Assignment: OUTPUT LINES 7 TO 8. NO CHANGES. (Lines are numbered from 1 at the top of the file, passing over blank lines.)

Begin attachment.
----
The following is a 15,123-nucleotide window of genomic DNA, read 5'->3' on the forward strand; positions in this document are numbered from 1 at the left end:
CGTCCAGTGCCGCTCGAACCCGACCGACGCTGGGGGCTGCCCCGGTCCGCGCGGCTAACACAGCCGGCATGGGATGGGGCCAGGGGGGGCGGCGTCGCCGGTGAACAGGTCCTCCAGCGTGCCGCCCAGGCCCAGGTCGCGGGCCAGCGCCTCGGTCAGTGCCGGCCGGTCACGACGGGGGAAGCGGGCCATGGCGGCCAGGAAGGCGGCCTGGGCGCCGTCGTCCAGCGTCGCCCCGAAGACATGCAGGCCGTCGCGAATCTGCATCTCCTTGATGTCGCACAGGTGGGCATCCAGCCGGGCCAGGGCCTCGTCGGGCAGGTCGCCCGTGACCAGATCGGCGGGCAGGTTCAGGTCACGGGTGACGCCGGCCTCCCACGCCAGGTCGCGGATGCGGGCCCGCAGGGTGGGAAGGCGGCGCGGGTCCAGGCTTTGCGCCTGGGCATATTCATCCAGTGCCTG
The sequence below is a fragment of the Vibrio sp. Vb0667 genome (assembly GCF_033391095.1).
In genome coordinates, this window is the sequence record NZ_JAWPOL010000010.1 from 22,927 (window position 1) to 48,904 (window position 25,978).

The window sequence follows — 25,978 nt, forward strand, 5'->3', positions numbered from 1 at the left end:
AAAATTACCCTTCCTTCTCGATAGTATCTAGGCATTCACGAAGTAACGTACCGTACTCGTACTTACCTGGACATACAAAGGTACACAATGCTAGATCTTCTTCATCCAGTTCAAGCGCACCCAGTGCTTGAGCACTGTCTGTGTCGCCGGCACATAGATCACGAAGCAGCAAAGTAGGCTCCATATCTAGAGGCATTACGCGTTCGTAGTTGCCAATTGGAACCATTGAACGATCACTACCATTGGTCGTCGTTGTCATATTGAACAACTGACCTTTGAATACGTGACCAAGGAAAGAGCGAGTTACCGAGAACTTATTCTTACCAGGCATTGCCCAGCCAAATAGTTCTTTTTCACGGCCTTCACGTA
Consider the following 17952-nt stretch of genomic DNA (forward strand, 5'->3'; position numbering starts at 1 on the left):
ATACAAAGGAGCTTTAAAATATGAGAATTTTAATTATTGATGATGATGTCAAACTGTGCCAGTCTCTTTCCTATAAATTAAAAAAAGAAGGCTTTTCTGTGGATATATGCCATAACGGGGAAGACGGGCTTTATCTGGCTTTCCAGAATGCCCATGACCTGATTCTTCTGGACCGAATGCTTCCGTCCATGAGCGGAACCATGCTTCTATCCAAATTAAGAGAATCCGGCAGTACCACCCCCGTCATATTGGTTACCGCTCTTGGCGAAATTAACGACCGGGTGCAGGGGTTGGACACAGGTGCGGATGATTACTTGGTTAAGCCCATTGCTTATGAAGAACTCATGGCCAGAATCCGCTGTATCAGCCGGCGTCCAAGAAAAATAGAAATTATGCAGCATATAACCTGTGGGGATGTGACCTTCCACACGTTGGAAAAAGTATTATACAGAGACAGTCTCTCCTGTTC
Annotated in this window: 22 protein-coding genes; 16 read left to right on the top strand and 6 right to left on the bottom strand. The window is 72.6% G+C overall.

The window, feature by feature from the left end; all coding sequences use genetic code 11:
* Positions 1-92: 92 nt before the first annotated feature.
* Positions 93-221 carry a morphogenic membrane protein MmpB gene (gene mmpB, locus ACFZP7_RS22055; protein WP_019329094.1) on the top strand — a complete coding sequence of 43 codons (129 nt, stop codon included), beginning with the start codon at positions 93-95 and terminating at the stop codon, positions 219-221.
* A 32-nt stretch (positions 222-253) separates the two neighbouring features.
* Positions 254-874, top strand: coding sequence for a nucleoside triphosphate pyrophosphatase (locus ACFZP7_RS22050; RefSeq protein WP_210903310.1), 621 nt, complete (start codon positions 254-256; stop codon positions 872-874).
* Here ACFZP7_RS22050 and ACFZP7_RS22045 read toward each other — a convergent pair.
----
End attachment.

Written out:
Consider the following 17952-nt stretch of genomic DNA (forward strand, 5'->3'; position numbering starts at 1 on the left):
ATACAAAGGAGCTTTAAAATATGAGAATTTTAATTATTGATGATGATGTCAAACTGTGCCAGTCTCTTTCCTATAAATTAAAAAAAGAAGGCTTTTCTGTGGATATATGCCATAACGGGGAAGACGGGCTTTATCTGGCTTTCCAGAATGCCCATGACCTGATTCTTCTGGACCGAATGCTTCCGTCCATGAGCGGAACCATGCTTCTATCCAAATTAAGAGAATCCGGCAGTACCACCCCCGTCATATTGGTTACCGCTCTTGGCGAAATTAACGACCGGGTGCAGGGGTTGGACACAGGTGCGGATGATTACTTGGTTAAGCCCATTGCTTATGAAGAACTCATGGCCAGAATCCGCTGTATCAGCCGGCGTCCAAGAAAAATAGAAATTATGCAGCATATAACCTGTGGGGATGTGACCTTCCACACGTTGGAAAAAGTATTATACAGAGACAGTCTCTCCTGTTC